Alaska over the weekend reported 750 new cases of COVID-19, continuing down a path of decreasing daily case counts.
Fairbanks Memorial Hospital reported two additional deaths among two COVID-19 patients ages 52 and 79, according to a release from the hospital Monday morning.
COVID-19 hospitalizations had decreased significantly by Monday, with 112 patients who had active cases of the virus hospitalized statewide.
The portion of patients hospitalized with COVID-19 in the state, at 11%, is about half of what it was during a peak in hospitalizations earlier in the fall. Those numbers don’t include some people who are recovering from the disease and need continued care, often for several weeks after they are admitted.
The decreases follow a period in which cases and hospitalizations peaked and then continued at high levels in September and October.
Cases reported over the weekend included 287 on Saturday, 305 Sunday and 158 Monday.
Alaska ranked eighth among states for its COVID-19 case rate on Monday with 394 cases per 100,000 people. Through most of September and October, Alaska had the highest case rate per capita in the country.
By Monday, cases rates nationally had risen 18% over the last seven days while hospitalizations had increased by 6.4%, said state epidemiologist Dr. Joe McLaughlin, who received the updated figures while on a call with officials at the Centers for Disease Control and Prevention.
The highest case counts were among states that are cold, like New Hampshire, Minnesota, Wisconsin, Vermont, Alaska and Colorado, which shows the virus’s seasonality, he said.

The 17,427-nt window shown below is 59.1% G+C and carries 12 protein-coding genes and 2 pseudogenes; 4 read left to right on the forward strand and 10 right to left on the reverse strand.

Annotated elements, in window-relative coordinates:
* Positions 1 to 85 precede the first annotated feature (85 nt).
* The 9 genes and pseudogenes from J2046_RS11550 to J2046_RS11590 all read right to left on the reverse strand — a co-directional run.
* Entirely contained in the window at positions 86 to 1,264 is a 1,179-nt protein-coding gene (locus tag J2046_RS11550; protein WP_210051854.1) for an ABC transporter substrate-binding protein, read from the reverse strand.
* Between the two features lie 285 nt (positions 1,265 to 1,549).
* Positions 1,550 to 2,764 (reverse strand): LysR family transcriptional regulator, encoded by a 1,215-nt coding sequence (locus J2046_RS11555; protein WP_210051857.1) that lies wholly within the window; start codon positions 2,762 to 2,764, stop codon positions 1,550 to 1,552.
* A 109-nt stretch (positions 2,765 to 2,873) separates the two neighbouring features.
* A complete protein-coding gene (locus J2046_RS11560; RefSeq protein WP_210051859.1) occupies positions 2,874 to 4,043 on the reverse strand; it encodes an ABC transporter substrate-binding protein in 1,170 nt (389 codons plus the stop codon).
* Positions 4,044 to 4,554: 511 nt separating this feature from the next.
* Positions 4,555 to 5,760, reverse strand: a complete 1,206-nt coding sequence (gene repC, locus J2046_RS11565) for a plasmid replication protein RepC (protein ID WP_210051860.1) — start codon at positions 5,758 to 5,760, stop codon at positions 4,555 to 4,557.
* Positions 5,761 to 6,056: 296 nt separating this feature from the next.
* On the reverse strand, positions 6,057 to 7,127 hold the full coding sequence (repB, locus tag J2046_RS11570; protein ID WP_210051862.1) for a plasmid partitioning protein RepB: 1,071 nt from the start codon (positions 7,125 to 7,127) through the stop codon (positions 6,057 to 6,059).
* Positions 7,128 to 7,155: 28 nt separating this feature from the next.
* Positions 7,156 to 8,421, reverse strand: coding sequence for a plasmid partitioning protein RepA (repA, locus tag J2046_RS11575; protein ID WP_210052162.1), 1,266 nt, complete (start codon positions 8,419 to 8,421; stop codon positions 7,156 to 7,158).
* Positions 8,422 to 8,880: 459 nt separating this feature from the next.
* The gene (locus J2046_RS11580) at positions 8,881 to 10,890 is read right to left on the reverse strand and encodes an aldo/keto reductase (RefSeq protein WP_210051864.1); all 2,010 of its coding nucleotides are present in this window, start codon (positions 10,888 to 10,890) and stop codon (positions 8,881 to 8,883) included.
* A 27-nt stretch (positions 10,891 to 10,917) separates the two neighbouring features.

“The colder regions of the country are being disproportionately impacted,” McLaughlin said. “This is consistent with what we know about respiratory pathogens like cold viruses and influenza viruses, is that they tend to be more pronounced during the winter months when people are inside together, sharing air and in closer proximity to each other.”
Alaska is just coming off its major surge fueled by the Delta variant of the virus. But when it comes to what the future could look like in the state, the virus can be unpredictable.
“While we are on this downward trajectory and we’re very happy about that, we also need to make sure that we remain vigilant and don’t let down our guard, especially as we enter the holiday season,” McLaughlin said.
He underscored the importance of vaccinations, as well as the availability of vaccine boosters to anyone ages older than 18 if they’re far enough away from their previous dose of the vaccine.
Additionally, ensuring good indoor ventilation, masking and avoiding crowds can all help reduce transmission.